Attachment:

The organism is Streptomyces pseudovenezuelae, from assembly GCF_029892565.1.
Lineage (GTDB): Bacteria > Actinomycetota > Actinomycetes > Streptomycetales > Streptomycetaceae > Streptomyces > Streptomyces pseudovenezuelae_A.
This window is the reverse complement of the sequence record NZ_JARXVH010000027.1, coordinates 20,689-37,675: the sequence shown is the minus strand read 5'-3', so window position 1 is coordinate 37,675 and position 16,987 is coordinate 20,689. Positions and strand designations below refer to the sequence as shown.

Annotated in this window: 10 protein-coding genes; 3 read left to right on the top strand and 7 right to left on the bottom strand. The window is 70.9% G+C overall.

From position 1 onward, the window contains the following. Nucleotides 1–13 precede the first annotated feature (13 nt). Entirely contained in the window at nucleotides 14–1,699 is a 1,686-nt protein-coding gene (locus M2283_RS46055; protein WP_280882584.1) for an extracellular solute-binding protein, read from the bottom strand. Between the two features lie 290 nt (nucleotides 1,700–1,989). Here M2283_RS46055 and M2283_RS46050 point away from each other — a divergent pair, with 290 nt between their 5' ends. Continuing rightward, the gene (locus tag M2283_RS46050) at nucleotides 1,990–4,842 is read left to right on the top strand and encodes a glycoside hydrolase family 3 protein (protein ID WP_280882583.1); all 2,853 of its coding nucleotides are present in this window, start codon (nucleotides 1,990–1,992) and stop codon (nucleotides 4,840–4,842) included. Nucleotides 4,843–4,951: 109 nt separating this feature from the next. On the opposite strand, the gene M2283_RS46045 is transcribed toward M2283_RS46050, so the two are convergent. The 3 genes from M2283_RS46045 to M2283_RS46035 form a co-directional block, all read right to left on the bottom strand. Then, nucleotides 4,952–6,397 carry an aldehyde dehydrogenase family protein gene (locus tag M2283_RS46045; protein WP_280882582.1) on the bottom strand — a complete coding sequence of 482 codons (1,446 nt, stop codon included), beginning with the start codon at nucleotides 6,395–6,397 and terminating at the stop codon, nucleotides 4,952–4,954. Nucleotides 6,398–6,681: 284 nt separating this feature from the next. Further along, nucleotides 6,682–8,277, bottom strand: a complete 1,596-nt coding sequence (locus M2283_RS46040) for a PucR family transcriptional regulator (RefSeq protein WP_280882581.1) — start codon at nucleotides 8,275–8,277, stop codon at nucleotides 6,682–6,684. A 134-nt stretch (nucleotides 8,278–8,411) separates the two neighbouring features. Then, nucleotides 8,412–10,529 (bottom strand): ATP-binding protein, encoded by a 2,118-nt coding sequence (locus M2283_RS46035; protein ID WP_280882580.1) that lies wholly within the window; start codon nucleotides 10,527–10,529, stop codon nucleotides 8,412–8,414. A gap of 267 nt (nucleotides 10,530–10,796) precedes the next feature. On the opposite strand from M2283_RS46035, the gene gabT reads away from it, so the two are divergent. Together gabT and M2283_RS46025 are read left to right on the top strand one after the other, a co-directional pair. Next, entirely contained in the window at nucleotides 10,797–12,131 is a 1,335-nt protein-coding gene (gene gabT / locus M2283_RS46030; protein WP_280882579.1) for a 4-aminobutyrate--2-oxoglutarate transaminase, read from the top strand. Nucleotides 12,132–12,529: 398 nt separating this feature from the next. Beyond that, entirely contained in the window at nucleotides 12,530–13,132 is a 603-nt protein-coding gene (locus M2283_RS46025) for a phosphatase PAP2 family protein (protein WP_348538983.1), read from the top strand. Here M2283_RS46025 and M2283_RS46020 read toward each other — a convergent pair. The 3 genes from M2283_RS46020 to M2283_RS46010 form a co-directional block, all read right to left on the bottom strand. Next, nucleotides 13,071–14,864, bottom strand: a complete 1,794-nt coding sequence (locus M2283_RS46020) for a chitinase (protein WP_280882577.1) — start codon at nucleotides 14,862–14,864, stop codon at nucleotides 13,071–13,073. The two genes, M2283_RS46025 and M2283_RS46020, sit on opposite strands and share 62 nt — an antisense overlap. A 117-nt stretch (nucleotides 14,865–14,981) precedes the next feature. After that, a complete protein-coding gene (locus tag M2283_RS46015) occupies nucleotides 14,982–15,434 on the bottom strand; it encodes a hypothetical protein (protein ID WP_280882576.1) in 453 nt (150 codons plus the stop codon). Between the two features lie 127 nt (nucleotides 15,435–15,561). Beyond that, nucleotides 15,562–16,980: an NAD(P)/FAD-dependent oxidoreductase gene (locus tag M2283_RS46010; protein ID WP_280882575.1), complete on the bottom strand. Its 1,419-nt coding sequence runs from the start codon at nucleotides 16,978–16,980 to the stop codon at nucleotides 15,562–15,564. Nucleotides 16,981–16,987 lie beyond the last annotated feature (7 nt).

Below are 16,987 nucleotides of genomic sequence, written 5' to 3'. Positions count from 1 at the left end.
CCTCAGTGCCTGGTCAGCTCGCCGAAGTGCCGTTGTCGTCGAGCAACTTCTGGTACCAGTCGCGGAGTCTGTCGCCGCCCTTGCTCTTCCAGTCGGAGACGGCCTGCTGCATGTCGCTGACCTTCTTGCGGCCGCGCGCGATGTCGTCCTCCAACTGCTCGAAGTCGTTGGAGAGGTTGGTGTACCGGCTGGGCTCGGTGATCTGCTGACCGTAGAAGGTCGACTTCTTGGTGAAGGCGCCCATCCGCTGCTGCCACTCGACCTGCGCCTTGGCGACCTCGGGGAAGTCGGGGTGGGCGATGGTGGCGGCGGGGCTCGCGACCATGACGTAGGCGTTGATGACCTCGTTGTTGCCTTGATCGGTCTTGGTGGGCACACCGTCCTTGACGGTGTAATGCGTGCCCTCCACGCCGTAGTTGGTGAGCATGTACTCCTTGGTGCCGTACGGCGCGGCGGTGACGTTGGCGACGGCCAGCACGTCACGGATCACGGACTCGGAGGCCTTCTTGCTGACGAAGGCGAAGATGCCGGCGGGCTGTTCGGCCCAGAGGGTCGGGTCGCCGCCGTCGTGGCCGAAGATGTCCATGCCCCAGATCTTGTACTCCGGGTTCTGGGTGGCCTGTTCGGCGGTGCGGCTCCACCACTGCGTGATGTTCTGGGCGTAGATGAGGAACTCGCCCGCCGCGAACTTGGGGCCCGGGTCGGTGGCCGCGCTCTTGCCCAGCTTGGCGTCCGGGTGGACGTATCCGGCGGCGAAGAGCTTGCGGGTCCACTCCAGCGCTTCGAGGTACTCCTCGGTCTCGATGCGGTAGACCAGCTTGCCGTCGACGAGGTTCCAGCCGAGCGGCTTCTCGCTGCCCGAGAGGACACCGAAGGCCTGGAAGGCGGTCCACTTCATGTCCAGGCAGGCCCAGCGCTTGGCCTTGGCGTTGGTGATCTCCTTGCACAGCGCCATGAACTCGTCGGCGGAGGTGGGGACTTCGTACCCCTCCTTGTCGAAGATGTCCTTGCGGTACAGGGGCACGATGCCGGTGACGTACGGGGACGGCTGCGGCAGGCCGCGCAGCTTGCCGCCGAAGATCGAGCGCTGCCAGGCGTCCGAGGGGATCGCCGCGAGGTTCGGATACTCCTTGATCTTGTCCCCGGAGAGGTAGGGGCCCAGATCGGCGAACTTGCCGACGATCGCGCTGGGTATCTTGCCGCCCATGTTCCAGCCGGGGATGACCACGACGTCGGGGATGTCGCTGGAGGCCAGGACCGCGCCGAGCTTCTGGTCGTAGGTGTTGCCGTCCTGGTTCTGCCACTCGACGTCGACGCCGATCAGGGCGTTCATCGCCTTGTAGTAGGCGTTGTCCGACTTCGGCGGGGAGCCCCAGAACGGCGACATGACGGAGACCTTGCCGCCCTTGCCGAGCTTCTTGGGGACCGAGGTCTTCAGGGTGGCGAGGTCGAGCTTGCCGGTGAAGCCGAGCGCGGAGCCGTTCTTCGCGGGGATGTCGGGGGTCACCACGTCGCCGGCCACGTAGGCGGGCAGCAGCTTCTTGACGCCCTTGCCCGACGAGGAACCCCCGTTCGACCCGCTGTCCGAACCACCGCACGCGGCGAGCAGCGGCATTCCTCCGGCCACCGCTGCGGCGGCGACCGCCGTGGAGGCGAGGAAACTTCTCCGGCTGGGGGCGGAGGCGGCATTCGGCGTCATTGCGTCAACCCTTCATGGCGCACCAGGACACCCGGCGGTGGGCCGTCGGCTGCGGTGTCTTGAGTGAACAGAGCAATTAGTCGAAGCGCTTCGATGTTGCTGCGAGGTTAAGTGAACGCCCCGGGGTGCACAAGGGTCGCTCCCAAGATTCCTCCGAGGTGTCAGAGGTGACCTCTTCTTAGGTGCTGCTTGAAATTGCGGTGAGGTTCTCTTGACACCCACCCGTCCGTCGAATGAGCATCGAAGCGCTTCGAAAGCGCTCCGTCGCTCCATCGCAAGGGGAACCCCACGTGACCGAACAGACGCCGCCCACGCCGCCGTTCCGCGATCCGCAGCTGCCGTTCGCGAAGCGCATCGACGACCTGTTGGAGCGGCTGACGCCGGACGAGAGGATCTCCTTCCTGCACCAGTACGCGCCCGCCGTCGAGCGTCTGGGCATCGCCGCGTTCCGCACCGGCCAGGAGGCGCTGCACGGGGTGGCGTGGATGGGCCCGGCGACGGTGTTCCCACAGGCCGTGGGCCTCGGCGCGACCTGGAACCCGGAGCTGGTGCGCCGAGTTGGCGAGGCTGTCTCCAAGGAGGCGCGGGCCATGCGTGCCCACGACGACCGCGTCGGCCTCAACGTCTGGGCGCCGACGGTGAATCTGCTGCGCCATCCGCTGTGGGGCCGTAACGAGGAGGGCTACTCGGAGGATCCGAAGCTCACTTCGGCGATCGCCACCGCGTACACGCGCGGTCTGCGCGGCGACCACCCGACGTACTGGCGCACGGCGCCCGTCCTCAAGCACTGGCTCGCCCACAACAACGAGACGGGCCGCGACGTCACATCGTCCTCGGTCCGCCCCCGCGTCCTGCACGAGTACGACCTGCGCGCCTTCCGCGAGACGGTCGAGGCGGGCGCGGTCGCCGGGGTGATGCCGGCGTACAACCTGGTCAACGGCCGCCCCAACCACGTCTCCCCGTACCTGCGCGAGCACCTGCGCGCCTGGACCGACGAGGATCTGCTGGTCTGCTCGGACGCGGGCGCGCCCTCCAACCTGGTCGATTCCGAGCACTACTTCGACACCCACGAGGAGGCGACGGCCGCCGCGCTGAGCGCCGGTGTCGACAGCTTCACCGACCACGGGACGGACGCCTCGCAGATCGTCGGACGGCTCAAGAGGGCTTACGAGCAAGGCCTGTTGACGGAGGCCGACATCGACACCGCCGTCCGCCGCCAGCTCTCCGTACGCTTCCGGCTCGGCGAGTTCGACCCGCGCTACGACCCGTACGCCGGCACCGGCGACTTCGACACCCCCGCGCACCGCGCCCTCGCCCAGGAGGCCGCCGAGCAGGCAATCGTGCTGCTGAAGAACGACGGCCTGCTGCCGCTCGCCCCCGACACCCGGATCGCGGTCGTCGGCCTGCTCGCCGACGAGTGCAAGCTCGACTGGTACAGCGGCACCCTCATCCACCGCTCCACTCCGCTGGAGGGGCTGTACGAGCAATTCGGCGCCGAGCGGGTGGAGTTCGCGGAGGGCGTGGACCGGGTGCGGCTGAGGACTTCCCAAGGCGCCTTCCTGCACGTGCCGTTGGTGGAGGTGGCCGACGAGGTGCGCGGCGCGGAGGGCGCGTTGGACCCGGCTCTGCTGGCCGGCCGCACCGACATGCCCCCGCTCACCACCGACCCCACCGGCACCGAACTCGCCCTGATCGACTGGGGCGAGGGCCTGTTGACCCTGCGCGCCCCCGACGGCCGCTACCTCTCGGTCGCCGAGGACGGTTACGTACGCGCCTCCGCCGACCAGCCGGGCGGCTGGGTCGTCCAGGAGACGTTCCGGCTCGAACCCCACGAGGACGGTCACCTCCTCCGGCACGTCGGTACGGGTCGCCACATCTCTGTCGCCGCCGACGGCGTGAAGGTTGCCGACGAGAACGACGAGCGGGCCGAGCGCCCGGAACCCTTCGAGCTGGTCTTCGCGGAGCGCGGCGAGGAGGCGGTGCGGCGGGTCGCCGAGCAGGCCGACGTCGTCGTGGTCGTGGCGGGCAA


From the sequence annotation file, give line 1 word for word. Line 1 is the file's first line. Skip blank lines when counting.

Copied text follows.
The organism is Streptomyces pseudovenezuelae, from assembly GCF_029892565.1.